On Tuesday, talks between Undersecretary of State Victoria Nuland and Russia’s Deputy Foreign Minister Sergei Ryabkov ended with a dramatic threat to potentially shutter all Russian diplomatic missions if the U.S. didn’t lift all sanctions against Moscow. Nuland’s response? A resounding “Nyet,” much to Ryabkov dismay.
But Russia’s attitude towards Nuland goes beyond her politics: Apparently, Moscow’s misogynists would rather not deal with a woman at all.
Russian state media led the charge in covering Nuland as the subject of a “Fashion Police” segment, as opposed to a U.S. government official who should be taken with any modicum of seriousness. State media outlet Ria Novosti, typically known for its dry news coverage, led with a headline that read: “Nuland arrived at the Foreign Ministry in a crimson suit.” The piece mused about Nuland’s “colorful outfit” and her “unusual striped booties.”
Russia’s state TV followed suit, with the host of 60 Minutes Olga Skabeeva critiquing Nuland’s attire, which she described as something you would see in Boris Yeltsin’s Moscow of the 90s. Skabeeva claimed: “Nuland’s dress code let her down. The main U.S. expert in Russia and Ukraine, Victoria showed up to an official meeting at the Ministry of Foreign Affairs wearing booties and a crimson suit.”
Appearing on Russia’s 60 Minutes, Igor Korotchenko, member of the Defense Ministry's public advisory council, angrily exclaimed that the sole purpose of meeting with Nuland was “to put Americans back in their place.” “Let Nuland return to Washington empty-handed,” Korotchenko urged. State-sponsored misogynists echoed similar sentiments across Kremlin-controlled media.
Appearing on the state TV show The Evening With Vladimir Soloviev, political scientist and Professor of Communications Dmitry Evstafiev described Nuland—a U.S. government official—simply as an “exotic dame.” Experts in the studio likewise dismissed Nuland’s abilities as a negotiator and host Vladimir Soloviev surmised: “There is no one in America for us to talk to.”
Soloviev didn’t always feel that way. During the same broadcast of his show on Tuesday, the notorious pro-Kremlin propagandist admitted that he personally authored multiple letters to former President Donald J. Trump during his tumultuous term, urging him to appear on the program—to no avail. But Moscow’s prominent talking heads are holding on to hope that Trump will potentially run and win in 2024.
In an ongoing effort to appeal to American conservatives, savvy promoters of Putin’s reign lean heavily on social media outlets, including YouTube. Editor-in-chief of RT Margarita Simonyan recently described such platforms as “weapons,” more effective than any others. Certain segments of Russian state TV shows are often translated and posted to YouTube, including one recent broadcast that laid the blame for Russia’s troubles with the West not on Moscow’s own destructive foreign policy decisions, but instead on American women.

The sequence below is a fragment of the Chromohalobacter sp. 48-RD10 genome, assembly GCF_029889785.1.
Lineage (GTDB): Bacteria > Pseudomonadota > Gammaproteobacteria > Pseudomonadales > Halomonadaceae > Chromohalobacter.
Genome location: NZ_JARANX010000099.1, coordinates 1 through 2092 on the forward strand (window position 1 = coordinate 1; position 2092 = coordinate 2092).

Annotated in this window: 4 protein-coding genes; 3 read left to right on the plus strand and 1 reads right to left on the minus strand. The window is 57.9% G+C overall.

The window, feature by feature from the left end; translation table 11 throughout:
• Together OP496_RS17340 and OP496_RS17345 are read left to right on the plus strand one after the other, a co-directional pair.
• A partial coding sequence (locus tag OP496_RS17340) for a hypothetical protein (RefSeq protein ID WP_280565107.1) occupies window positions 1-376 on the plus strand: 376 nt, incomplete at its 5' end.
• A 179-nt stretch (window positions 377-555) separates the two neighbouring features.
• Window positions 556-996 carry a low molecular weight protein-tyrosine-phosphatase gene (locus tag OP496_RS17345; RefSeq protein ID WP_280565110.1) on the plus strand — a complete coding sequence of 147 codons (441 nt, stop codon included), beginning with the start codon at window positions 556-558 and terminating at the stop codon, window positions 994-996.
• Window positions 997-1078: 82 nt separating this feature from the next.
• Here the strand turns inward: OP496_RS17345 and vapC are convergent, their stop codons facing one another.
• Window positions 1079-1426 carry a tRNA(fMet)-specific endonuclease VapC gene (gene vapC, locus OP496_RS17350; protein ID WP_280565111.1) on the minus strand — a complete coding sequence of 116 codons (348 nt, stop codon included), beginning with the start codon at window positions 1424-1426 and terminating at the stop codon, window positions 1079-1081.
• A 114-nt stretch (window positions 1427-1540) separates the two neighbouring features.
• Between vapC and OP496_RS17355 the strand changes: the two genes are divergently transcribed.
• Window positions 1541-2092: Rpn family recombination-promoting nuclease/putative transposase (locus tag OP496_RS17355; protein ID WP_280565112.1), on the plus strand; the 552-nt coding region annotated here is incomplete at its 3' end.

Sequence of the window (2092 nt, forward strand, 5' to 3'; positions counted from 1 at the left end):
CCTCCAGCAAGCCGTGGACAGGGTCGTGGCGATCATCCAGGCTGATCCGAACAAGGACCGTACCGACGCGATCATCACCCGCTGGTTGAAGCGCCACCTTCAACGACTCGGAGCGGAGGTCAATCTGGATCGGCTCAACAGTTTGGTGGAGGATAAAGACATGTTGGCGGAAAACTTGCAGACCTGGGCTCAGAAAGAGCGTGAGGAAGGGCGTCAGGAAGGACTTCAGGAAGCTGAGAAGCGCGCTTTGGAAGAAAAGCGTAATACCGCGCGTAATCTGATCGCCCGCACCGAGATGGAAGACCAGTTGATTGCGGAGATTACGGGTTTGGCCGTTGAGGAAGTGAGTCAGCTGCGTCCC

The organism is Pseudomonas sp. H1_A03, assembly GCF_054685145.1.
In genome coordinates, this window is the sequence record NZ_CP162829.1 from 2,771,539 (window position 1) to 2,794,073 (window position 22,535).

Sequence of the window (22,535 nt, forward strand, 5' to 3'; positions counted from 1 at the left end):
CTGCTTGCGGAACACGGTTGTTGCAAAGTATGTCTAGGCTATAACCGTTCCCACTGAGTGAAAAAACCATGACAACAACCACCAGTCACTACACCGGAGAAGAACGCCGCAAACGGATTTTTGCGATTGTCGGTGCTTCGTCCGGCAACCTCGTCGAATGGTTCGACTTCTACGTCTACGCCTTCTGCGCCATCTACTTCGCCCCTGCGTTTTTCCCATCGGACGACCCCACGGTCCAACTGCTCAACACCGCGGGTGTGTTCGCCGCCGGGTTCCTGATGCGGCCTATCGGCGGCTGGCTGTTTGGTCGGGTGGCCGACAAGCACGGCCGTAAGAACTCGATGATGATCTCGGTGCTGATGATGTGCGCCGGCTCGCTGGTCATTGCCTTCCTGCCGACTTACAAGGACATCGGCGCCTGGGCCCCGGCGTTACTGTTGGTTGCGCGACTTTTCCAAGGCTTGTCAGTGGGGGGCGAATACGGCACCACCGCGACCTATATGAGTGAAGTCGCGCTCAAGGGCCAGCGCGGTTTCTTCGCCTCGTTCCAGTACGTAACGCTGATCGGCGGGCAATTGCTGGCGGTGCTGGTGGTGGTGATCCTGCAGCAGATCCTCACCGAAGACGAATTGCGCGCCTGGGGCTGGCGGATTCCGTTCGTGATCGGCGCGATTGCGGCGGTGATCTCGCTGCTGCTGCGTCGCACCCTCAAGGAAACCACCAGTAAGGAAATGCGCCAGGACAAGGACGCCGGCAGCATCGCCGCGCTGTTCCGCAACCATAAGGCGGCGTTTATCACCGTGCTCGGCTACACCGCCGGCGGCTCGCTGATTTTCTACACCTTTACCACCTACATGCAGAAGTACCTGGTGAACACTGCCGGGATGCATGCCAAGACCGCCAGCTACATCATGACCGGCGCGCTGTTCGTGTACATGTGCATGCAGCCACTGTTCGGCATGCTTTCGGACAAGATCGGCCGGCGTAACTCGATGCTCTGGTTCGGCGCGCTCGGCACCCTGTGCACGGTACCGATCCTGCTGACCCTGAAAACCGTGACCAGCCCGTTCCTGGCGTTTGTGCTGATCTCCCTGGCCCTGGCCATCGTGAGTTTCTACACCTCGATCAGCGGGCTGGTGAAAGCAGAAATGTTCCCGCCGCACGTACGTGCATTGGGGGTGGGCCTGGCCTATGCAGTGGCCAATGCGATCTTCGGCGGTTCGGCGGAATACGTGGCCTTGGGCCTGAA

Appearing on The Evening With Vladimir Soloviev, political scientist Sergey Mikheyev asserted in the clip: "We're witnessing a major deterioration of political analysis and decision-making in America... There are many reasons for that, but personally I believe that, among other things, this clearly has to do with the rise and advancement of femininity in the West today... we observe too much hysteria, too much emotion. We see unpredictable and irrational behavior. We see ignorance and stubbornness. We see unwillingness to listen to logical arguments... These are all attributes of femininity that got out of control.”
Host Vladimir Soloviev gleefully declared: “When they show this in the U.S., the title at the bottom of the screen will say, ‘MALE CHAUVINIST PIGS.’”
Mikheyev exclaimed: "Yes, of course! And it's no laughing matter. This has to do with the decline of masculinity... When society abandons traditional and religious values, masculinity declines... It loses its intellectual, analytical and volitional capabilities... It gets increasingly feminine... In the West, they claim that men and women are the same... We know it's a lie. It's a lie... We see more and more feminine hysterical reactions from Western political leaders." Throughout Mikheyev’s rant, an all-male panel nodded approvingly.
The host and experts then moved on to the topic of Trump’s presidency, claiming that the former president was disliked and criticized “just because he is a man.” Mikheyev reluctantly admitted that according to Russian standards of masculinity, Trump was “kind of strange,” but nonetheless still preferable to any inherently “irrational” female.
With a smirk, Kremlin propagandists ludicrously claimed that former U.S. National Security Council official Fiona Hill and former White House Press Secretary Stephanie Grisham were “jealous” that Trump expressed no interest in them, neither personally nor professionally—accusing his female critics of “reverse sexism.”
During Trump’s presidency, Russian state media experts acknowledged that Hill was well-qualified to serve as Deputy Assistant to the President and Senior Director for European and Russian Affairs on the National Security Council, frequently praising her knowledge of Russia. But after she dared to criticize Trump in a book and testified in his impeachment hearings, Kremlin propagandists began dismissing Hill’s insights as “gibberish.”
With broad brush strokes, state TV pundits were all too clear about their preference for purging women out of foreign policy, politics or any leadership positions.
Referring to actions reportedly taken by Joint Chiefs Chairman General Mark Milley to limit Trump’s ability to order a dangerous military strike or launching nuclear weapons, Mikheyev raged: “You have all these crazy women, or effeminate men, being placed in charge of important matters. That's why generals have to make some calls, because they don't understand what's going on. The world has gone crazy.”